(Or perhaps it should be ‘FiveFathers’?)

Kirk, Ulf, Dag, Garth and young Sven,
Five fierce and intrepid Norse men,
All were keen for a spot of adventure,
And some philand’ring as well now and then.

These five Vikings set off from their fiord,
Their longboat just bristling with gear;
Spangenhelm, chain mail and hatchets,
They thought they had nothing to fear.

But the North Sea didn’t prove easy,
They rowed until practically dead,
Till at last they spotted the Orkneys
Then got ready some Scots’ blood to shed.

They’d set out equipped to do battle,
To plunder, to pillage, despoil,
But they could not decide where to settle,
Where best to create more turmoil.

So they carried on rowing southwards
And kept their eyes skinned for a village;
For any old Saxon encampment  
With people and pastures to pillage.

Before long they came to an island
That was covered in seaweed and priests;
They decided to stop and replenish,
While the priests signalled, clear off you beasts.

At first they weren’t kind to the natives;
They took all their women and corn,
But they could not abide all the chanting
And treated the abbot with scorn.

But in time they took to the island,
Found some fair Saxons to wed;
Even started attending the chapel,
Word of their atonement soon spread.

When I think of my Norsemen forefathers
Now I don’t see foreign insurgents;
I think of them solely as tourists,
Who created a bit of disturbance.

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I am indebted to the artist, Eileen Phelps, for permission to use a photograph of her embroidery, first exhibited at the Barn Arts Centre, Surrey, in 2013.

Because Eileen’s embroidery on which I based these verses is clearly light-hearted, jocular and whimsical, I have followed that approach with my verses.  I apologise to the historians of the period of British history for seemingly making light of the violence and deprivation which the Viking raids wreaked on coastal communities in and around Britain.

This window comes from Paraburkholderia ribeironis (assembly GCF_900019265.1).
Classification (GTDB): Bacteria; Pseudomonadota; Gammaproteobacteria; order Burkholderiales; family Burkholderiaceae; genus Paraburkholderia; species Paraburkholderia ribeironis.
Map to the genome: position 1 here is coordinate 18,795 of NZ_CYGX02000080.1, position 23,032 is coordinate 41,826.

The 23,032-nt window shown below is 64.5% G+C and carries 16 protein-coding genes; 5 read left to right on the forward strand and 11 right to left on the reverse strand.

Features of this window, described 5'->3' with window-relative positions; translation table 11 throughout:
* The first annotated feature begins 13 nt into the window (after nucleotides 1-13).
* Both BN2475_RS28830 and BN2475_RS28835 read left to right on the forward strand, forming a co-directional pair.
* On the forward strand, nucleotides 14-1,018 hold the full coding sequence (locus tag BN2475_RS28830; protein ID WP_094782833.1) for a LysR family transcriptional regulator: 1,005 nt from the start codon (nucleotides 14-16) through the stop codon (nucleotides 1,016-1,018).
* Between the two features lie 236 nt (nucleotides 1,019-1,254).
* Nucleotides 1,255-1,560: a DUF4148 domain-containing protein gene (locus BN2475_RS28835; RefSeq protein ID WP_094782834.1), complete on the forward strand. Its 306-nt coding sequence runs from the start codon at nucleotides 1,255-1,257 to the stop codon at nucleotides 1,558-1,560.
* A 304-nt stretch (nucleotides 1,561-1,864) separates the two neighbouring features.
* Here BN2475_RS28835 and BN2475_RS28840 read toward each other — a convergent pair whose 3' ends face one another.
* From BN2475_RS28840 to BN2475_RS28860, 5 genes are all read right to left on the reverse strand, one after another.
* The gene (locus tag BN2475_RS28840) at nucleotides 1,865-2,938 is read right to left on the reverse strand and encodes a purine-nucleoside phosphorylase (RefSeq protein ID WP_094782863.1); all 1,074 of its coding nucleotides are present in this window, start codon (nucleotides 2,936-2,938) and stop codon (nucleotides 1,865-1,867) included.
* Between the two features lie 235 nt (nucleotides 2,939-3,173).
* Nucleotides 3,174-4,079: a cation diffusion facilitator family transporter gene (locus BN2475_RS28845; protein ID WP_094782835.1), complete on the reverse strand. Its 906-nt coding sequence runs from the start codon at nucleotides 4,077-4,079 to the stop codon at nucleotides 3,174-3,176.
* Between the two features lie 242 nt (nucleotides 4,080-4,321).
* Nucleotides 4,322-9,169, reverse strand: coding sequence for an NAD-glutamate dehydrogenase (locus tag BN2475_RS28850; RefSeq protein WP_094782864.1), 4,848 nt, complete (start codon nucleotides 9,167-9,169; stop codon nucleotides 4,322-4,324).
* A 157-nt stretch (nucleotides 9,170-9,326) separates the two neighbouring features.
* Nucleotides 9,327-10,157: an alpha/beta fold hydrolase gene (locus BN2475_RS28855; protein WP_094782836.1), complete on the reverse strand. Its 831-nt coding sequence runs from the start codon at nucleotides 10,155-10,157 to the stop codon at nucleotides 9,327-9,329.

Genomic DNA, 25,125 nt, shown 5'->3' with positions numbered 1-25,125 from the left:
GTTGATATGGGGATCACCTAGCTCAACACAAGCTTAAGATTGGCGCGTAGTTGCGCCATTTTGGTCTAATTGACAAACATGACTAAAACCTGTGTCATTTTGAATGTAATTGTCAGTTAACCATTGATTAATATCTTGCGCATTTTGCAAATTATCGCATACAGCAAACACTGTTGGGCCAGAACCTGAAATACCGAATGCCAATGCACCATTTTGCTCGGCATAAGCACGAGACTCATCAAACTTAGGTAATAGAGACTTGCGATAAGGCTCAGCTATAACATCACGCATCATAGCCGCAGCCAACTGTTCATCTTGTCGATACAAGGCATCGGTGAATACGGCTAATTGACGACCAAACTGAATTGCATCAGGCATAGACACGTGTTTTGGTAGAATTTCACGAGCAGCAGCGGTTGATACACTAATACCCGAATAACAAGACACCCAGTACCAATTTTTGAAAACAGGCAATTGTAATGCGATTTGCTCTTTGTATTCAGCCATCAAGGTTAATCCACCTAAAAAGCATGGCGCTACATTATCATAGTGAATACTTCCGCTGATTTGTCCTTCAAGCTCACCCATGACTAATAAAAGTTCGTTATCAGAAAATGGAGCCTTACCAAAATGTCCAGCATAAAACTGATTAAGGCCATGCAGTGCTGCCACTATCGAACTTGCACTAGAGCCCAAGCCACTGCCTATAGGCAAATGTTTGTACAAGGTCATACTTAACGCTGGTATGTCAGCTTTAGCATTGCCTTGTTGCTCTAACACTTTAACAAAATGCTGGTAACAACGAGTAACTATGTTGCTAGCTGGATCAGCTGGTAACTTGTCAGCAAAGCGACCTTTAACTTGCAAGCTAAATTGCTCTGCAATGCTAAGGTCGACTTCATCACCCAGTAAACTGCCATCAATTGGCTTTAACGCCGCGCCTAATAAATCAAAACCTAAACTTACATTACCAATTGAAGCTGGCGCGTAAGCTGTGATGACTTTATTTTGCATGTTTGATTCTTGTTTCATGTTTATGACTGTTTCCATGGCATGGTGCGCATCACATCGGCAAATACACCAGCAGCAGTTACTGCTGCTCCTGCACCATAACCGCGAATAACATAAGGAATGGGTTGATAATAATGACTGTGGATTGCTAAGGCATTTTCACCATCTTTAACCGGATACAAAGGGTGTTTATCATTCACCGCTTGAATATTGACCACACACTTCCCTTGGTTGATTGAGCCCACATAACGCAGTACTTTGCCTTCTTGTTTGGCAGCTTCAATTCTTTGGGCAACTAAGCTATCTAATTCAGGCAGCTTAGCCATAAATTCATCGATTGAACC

The Vikings first invaded Britain in AD 793 and last invaded in 1066 when William the Conqueror became King of England after the Battle of Hastings.

The first place the Vikings raided in Britain was the monastery at Lindisfarne, a small holy island located off the north-east coast of England. Some of the monks were drowned in the sea, others killed or taken away as slaves along with many treasures of the church.

Following many years of incursions by the Vikings, eventually, King Alfred of Wessex was able to confront the Viking ‘Great Army’ at Edington, in 878, when his victory enabled him to establish terms for peace, though this did not put a complete stop to Viking activity which continued on and off for several more generations.  Alfred had to concede the northern and eastern counties to the Vikings, where their disbanded armies settled, created new settlements and merged with the local populations.  Lincoln, Nottingham, Derby, Stamford and Leicester became important Viking towns within The Danelaw (or ‘Scandinavian England’), while York became the capital of the Viking Kingdom of York, which extended more or less over what we now call Yorkshire.

These areas were gradually reconquered and brought back under English control by Alfred’s successors, but not before the Scandinavian influence had been locally imprinted to an extent which is still detectable today in place names as well as the DNA of many of its inhabitants.